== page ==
Connections 07.31.2022: All Kinds of Greed

Luke 12:13-21

Twenty-one years ago this spring, I wrote a sermon about this text. It was my final year of seminary and I got the best grade in my seminary career on it. I submitted the same sermon for a scholarship contest—which I won—and for my school’s preaching award, which I co-won with a dear friend (who is probably not still hanging on to the good feeling of a sermon she wrote twenty-one years ago).

I can’t read this text without thinking of my sermon. Actually, I barely remember what I wrote in the sermon. To be more accurate, I can’t read this text without thinking of how good that sermon made me feel. All these years later I’m still grasping at that good feeling—the good grade, the award check, my name on a plaque. If I could, I’d bottle that feeling. If there were enough of it, I’d be inclined to build a storehouse to keep it in.

And there it is.

Maybe when we read Jesus’ parable, we’re inclined to pat ourselves on the back because we’re not materialistic. Maybe we’re not filling storehouses with grain and goods we’ll never get around to using. Maybe we’re not filling bank accounts with cash we’d do anything to protect and to increase. Maybe we’re generous with our stuff and we make donations without asking if they’re tax-deducible and we tithe more than 10% and we tip more than 20% and we buy fundraiser cookies and wrapping paper from every kid who comes to our door.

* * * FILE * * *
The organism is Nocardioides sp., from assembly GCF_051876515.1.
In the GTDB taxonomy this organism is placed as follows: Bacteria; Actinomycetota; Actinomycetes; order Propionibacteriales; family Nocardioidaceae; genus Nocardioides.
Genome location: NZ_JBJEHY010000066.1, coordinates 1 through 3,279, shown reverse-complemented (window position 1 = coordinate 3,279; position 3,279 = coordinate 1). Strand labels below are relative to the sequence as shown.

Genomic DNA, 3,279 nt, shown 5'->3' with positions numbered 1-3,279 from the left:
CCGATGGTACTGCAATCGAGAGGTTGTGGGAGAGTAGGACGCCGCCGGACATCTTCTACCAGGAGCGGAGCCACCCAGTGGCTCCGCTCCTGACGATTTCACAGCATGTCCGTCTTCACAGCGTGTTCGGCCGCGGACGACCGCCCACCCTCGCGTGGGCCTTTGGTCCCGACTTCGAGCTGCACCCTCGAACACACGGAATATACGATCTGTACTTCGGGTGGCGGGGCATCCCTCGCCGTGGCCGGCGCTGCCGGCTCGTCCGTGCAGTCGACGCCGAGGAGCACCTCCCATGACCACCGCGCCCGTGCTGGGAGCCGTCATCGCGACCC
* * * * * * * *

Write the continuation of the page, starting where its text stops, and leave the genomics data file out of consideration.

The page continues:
But although this parable is prompted by a debate about inheritance, and though the story is about wealth measured in grain and goods, Jesus begins with this warning: “Take care! Be on your guard against all kinds of greed…” (v. 15). He goes on to say, “life does not consist in the abundance of possessions,” leading into his story about a man whose things cannot save his life. In fact, some translations interpret verse 20 to say something like “your things will take your life from you.”

We may be greedy for money and security, but we may also be greedy for time, or attention, or acclaim, or control, or energy, or comfort. We may even be greedy for good feelings, storing up for decades the reassurance that we once did something that someone deemed worthy. We can be greedy for “all kinds” of things, and none of these things will save our lives. In fact, they may suck the life out of us. We must “take care,” because they will not take care of us. The more tightly we cling to them and the more we do to protect and increase them, the more they own us instead of the other way around.

Discussion

  • Jesus’ parable is about material possessions and storing up material security. If this was a problem for people in Jesus’ time, how much more does our modern culture teach us that material gain and “storing up” is not greedy but wise? Do you struggle with the materialistic expectations of our society? How do you find balance?
  • Are there areas of your life—other than the material—where you feel a sense of “greed”? What makes you feel like you need to cling to or store up those things?
  • Jesus says, “life does not consist in abundance of possessions.” What does your life consist of? Where is God providing “abundance” for you in ways that lead to true life?

Nikki Finkelstein-Blair is the lead editor of Connections. She is a graduate of Samford University and Central Baptist Theological Seminary, and as a military spouse has had nine (at last count) different hometowns in the past 20 years. She and her husband Scott and sons Sam and Levi live in the Washington D.C. area. In recent years, Nikki has written Smyth & Helwys curricula as well as devotionals for d365.org and Baptist Women in Ministry. She weaves clergy stoles, knits almost anything, and dreams of making her dreadful novel drafts into readable books. She blogs about faith and making things at amovingyarn.wordpress.com.

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